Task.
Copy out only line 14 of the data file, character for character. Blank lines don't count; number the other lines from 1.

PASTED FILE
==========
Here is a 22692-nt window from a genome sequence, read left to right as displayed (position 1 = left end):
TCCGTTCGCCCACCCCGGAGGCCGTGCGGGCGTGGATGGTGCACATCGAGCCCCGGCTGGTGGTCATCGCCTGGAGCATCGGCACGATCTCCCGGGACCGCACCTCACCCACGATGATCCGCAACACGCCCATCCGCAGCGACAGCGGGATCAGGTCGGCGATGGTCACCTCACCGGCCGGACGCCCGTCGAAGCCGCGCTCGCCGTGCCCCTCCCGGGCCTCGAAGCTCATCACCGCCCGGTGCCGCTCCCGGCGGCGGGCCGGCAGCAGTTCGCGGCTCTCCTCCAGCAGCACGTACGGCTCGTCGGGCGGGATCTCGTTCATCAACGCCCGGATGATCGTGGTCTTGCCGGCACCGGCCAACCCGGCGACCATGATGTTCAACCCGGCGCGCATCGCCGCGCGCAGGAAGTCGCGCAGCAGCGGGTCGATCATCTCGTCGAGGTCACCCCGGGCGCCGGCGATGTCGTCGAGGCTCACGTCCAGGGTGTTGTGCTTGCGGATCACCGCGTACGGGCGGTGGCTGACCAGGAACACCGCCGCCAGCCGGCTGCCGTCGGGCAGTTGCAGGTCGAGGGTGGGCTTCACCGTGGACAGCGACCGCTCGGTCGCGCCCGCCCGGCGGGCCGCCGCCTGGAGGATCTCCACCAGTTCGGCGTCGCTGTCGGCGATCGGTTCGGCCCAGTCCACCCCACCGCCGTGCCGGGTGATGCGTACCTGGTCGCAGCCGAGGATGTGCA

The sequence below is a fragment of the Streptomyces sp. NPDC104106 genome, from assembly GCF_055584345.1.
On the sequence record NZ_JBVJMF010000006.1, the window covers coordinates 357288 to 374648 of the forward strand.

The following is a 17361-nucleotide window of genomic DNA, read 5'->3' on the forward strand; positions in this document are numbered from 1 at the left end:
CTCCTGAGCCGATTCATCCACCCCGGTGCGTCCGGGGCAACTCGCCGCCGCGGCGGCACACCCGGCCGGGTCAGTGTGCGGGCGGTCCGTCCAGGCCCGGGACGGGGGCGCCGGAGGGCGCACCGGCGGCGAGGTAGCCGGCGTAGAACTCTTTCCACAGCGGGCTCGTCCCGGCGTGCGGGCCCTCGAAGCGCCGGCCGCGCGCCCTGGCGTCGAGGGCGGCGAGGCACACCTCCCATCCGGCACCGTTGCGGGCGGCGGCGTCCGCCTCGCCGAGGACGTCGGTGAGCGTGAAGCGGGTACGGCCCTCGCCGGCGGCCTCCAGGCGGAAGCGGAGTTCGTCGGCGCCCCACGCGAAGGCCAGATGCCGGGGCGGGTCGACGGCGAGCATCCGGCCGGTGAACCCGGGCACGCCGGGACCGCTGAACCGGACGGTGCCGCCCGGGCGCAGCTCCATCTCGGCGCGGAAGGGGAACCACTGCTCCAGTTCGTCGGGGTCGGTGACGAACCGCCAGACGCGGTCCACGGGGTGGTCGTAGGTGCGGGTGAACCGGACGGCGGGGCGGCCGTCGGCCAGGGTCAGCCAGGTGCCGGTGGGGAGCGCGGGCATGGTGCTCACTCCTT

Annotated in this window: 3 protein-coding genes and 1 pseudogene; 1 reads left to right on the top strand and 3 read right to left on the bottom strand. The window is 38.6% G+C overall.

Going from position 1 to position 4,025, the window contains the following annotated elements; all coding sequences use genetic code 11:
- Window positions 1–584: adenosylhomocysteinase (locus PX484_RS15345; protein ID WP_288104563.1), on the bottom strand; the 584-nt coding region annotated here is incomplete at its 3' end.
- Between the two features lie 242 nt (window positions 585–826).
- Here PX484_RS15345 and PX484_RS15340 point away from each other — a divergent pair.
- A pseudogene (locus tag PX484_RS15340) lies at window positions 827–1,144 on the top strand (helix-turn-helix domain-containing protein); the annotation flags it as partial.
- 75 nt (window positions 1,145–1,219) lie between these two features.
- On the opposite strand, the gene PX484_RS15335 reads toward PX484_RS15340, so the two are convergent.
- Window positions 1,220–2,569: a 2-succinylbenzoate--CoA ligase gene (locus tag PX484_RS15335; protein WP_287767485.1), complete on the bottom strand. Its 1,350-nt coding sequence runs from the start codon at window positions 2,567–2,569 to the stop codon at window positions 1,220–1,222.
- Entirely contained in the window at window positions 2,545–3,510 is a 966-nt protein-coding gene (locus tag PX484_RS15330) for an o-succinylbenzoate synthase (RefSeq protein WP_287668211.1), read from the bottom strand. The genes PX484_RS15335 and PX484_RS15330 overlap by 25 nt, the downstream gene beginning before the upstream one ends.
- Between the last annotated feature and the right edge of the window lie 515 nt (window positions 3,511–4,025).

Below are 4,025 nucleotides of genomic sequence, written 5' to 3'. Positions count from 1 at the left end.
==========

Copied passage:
- On the opposite strand, the gene PX484_RS15335 reads toward PX484_RS15340, so the two are convergent.